Another positive: I’m refusing to associate this depression with my TOWERthon experience. There is nothing that will stop me from thinking about that race as anything but an unequivocal, life-changing success. Moreover, even though it came right before a low, I can’t wait to feel another high like that again. My next stair climb race isn’t until September, so it might be time to start thinking about another goal that I can work towards in the meantime. I have no idea what that could be…but the gears are turning!

Keep it up, David!



8 Responses to Mental Health Check

  1. rrw2674 says:

    Thanks for this post David! I, too, suffer from depression and am working hard to get over it. I find myself thinking I’m worthless, etc. I’ve been working really hard on turning that around. Instead of saying negative things to myself I try to say positive things. I’m reading a book called ‘The Happiness Advantage’ and have gotten into positive psychology. It’s helped but I still have my moments of negativity. As long as I can see them, point them out to myself, I can turn them around. You are an amazing human being, following your story has helped me tremendously, even though I know everyone’s journey is their own. It’s nice to have you out here in the world. Thanks again for your candor and honesty. Sending you love!- Ron

    • David says:

      Thank you Ron, for writing, and thanks for the book recommendation. I’ll check it out! I’m flattered and humbled that my blog has helped you in some way. That means a lot. Wishing you continued success, and KEEP IT UP! -David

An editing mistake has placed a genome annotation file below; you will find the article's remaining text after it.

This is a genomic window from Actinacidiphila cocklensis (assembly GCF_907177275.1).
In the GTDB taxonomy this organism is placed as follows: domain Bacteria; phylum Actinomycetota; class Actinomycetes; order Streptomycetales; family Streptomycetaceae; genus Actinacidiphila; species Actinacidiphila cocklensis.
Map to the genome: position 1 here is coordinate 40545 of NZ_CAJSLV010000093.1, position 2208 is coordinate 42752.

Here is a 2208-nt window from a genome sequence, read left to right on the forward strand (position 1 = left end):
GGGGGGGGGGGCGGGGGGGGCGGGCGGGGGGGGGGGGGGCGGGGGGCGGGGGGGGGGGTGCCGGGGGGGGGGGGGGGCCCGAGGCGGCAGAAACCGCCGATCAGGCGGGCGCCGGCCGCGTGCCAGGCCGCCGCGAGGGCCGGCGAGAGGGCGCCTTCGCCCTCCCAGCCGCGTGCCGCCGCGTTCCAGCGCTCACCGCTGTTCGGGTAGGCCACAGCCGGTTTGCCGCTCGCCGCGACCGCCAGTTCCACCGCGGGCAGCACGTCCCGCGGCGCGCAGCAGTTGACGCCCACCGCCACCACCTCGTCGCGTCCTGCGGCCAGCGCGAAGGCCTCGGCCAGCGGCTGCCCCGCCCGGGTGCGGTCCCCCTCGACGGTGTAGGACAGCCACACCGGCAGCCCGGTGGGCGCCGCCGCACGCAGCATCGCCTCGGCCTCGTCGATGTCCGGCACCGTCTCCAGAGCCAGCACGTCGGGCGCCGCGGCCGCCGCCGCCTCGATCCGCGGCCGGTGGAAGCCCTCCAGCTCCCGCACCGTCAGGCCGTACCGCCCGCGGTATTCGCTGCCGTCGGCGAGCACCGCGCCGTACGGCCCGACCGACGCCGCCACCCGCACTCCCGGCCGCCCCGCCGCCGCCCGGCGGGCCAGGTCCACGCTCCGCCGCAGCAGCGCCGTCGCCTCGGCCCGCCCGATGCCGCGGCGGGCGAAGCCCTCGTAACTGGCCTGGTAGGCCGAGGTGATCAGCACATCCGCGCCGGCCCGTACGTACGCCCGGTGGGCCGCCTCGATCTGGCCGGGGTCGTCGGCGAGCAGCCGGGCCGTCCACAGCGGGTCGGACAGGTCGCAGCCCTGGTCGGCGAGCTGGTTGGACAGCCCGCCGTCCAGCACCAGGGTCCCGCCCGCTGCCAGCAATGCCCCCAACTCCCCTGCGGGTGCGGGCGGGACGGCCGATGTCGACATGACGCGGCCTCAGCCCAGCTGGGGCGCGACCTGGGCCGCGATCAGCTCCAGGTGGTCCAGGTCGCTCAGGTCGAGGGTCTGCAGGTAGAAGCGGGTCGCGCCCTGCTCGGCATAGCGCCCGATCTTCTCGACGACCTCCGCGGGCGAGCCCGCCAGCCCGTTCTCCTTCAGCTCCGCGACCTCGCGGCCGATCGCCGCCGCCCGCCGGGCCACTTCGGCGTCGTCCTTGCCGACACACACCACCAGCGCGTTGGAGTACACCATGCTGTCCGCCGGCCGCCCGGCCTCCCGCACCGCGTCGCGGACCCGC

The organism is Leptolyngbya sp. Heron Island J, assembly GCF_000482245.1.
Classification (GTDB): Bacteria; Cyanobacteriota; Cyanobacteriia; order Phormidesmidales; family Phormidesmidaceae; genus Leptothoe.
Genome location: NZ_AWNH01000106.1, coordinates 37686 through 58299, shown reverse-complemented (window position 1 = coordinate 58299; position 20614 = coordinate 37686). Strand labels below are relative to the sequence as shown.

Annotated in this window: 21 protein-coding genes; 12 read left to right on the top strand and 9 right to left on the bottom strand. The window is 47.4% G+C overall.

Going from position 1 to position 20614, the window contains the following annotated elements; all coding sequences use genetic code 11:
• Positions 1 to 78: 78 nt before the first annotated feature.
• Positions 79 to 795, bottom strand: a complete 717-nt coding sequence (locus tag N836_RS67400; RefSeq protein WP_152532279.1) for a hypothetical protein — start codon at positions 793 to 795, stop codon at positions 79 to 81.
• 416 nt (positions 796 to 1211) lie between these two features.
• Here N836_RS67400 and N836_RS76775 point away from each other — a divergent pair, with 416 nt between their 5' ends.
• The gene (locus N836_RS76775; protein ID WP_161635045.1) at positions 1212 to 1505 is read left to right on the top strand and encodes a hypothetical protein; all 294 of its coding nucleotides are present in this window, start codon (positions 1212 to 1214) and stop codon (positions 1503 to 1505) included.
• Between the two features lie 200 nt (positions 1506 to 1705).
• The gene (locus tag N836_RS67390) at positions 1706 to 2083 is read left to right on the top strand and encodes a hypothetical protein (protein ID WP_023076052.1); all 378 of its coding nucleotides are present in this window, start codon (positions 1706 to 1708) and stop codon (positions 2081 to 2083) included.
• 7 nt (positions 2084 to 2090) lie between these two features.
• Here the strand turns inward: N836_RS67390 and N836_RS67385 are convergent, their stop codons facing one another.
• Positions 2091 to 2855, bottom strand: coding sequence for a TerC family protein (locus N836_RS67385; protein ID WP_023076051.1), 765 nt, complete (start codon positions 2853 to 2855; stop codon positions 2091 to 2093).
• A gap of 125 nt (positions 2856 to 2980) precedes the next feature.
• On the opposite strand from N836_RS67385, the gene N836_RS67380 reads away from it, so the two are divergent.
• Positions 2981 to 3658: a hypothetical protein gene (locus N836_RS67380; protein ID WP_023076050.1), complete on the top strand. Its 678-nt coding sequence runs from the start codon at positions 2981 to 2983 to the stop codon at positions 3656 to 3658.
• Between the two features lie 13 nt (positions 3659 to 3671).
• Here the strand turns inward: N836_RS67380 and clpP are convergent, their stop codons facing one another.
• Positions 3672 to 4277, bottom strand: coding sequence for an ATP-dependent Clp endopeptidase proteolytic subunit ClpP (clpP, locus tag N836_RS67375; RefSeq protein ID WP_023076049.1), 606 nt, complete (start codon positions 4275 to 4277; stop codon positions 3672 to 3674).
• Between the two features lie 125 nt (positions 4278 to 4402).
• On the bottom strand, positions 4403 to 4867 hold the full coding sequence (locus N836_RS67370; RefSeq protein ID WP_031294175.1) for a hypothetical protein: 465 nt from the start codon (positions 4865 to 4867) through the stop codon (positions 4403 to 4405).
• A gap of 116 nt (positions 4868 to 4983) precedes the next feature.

2. Nurse Karen says:

    When I read about your huge achievement in San Diego, the first thing I thought was how the astronauts would get “post-mission-letdown”, especially Neil Armstrong. He was so depressed–how could he Ever top being the first human to set foot on the Moon?
    He coped in his own way, and lived to be 82. Sometimes your symptoms remind me of a mild bi-polar issue. Might want to check that out. I love that you did just the *opposite* of what you would normally do in a depressive episode! You nailed it: taking it one step at a time, being gentle with yourself & stifling that rude inner voice, building upon the momentum of achievement. You’re awesome & such an inspiration… xoxo~

  3. Charlotte Cavaluzzi says:

    It sounds like you have the proper tools and knowledge for working through these episodes David. I don’t know if you have a strong faith foundation, but prayer is an amazing thing that can help us in any of life’s challenges. God is there for all of us 24/7. I’m hoping that this too will pass David and you will continue your amazing journey in good health and happiness. Blessings!

  4. I struggle with depression too and I know how hard it can be to be active and social in the midst of an episode. For that alone, you should be very proud of yourself! Depression lies and the things we feel and think about ourselves in those dark times are never the truth. Hang in there!

Leave a Reply

Fill in your details below or click an icon to log in: Logo

You are commenting using your account. Log Out /  Change )

Google photo

You are commenting using your Google account. Log Out /  Change )

Twitter picture

You are commenting using your Twitter account. Log Out /  Change )

Facebook photo

You are commenting using your Facebook account. Log Out /  Change )

Connecting to %s

%d bloggers like this: